Brazil's President Temer has unveiled a raft of stimulus measures to try and quell the growing discontent across the country, after the Senate approved a controversial 20-year spending cap in a bid to get the country's economy back on track. Kate King reports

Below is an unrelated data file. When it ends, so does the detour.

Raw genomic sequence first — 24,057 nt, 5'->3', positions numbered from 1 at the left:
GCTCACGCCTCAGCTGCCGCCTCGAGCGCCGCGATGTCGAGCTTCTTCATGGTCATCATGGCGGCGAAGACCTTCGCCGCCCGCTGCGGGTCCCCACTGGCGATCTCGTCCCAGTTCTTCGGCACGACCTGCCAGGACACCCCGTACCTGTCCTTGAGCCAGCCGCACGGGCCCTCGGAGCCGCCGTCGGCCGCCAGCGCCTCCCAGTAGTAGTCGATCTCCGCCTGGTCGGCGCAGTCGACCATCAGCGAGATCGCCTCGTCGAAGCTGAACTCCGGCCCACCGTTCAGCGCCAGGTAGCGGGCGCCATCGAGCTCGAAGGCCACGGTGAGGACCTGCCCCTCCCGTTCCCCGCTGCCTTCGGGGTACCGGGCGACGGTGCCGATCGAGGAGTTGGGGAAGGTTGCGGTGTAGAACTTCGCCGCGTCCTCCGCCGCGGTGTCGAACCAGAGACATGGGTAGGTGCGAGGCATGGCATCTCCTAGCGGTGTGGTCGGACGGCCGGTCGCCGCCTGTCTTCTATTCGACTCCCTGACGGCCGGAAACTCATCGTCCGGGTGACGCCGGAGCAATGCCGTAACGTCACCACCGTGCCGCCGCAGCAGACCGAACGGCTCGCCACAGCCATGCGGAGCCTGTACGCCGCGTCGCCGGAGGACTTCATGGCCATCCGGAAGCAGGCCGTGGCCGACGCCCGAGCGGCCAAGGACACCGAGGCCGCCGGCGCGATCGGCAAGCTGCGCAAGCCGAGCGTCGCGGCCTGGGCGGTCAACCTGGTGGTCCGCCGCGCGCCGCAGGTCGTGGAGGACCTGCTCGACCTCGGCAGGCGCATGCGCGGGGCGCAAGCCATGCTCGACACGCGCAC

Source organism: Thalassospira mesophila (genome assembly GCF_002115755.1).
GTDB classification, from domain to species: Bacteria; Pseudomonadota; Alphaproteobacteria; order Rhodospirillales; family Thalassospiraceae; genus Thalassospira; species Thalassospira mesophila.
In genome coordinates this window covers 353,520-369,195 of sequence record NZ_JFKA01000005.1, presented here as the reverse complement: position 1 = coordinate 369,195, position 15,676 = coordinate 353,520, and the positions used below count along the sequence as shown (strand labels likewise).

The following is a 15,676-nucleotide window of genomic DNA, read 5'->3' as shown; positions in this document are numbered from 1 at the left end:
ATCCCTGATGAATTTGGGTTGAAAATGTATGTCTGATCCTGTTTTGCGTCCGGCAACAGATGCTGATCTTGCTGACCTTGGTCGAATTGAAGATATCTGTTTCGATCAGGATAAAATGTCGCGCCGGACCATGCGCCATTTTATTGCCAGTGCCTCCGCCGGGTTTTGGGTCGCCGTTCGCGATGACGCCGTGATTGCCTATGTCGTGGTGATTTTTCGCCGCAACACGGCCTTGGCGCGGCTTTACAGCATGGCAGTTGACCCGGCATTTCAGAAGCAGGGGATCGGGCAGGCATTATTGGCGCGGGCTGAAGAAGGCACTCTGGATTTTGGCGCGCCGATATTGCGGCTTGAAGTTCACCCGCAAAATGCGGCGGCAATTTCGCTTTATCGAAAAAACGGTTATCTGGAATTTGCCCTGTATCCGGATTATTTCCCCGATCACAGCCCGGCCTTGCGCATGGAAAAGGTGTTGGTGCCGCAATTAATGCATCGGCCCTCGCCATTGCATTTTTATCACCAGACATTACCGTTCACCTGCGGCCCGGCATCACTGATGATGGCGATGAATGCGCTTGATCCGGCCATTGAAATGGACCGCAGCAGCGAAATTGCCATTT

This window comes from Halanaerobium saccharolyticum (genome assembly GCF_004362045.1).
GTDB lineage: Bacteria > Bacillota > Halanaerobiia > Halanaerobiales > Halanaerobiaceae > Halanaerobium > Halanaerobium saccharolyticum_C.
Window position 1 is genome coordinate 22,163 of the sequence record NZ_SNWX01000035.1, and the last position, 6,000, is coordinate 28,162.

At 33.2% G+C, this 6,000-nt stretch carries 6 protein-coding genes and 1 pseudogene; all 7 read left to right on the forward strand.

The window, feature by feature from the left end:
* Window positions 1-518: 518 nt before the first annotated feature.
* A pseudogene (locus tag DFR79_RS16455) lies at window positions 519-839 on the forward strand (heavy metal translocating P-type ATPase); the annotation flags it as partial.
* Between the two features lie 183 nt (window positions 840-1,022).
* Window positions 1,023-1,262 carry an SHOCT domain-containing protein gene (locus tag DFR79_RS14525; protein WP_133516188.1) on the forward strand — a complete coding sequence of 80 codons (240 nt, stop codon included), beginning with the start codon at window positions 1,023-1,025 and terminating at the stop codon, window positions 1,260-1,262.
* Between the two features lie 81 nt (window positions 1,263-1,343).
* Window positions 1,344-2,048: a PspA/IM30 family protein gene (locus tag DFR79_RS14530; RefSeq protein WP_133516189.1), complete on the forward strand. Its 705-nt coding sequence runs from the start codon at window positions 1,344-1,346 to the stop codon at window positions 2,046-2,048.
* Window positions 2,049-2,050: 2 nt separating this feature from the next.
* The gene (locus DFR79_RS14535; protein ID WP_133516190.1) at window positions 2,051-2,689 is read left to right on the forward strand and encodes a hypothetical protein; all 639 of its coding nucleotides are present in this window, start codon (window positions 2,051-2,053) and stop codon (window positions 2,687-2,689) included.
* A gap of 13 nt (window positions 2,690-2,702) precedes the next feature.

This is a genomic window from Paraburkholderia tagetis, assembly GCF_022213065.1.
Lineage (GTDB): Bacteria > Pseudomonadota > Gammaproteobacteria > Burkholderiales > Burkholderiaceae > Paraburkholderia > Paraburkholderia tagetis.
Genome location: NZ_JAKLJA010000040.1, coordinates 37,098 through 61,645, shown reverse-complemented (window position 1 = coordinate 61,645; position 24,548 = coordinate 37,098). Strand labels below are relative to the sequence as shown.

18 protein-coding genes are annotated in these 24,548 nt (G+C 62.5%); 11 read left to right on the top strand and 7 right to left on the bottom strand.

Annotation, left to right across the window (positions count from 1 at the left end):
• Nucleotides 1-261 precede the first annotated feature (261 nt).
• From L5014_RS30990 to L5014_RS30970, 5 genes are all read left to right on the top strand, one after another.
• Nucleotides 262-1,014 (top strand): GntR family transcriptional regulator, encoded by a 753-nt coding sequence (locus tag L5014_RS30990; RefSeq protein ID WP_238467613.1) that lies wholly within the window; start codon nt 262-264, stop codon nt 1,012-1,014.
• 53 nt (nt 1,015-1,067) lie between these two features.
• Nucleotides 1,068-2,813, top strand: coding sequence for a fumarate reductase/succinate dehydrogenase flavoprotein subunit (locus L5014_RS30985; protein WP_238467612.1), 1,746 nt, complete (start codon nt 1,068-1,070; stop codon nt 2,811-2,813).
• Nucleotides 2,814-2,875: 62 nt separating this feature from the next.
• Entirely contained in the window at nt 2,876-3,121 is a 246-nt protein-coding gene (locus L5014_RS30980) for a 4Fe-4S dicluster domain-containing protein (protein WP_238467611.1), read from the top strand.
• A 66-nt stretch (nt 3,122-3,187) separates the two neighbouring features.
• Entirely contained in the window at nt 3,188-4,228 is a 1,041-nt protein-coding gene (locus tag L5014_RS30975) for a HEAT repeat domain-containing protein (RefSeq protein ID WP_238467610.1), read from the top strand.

Brazilians have never been short of passion And many are now channeling it towards the country's government after it imposed a controversial austerity plan. The biggest restriction - a cap on public spending - that will remain in place for the next twenty years. SOUNDBITE (English) OANDA SENIOR MARKET ANALYST, CRAIG ERLAM, SAYING: "That is a hugely significant period of time to be imposing such harsh austerity measures and ultimately it is always a case of who is going to be losing out though these measures and usually it is the people who are worst off in society." President Michel Temer said the bill was 'the first amendment at getting the country out of recession'. Unemployment there has nearly doubled to more than 11%, as many as 12 million aren't in work While the Olympics may have raised spirits - it didn't raise funds In fact it cost the nation an estimated 12 billion dollars to host during what were already unstable economic times SOUNDBITE (English) OANDA SENIOR MARKET ANALYST, CRAIG ERLAM, SAYING: "It's been left in a position whereby austerity is necessary, at a time when you have an aging population a growing population it is going to be extremely difficult, extremely unpopular as we have seen by the large number of protests we have seen throughout the country but it is something that the economy possibly needs." Temer - in trying to offset the unpopular measures - says the government also plans to lower the cost of doing business in Brazil by streamlining some taxes and cutting red tape to reduce the time it takes to open a business or export and import goods. The government says those measures will also help out consumers But that's cold comfort to the 60 percent of Brazilians who are against the spending cap but who must now put up with the consequences until 2037.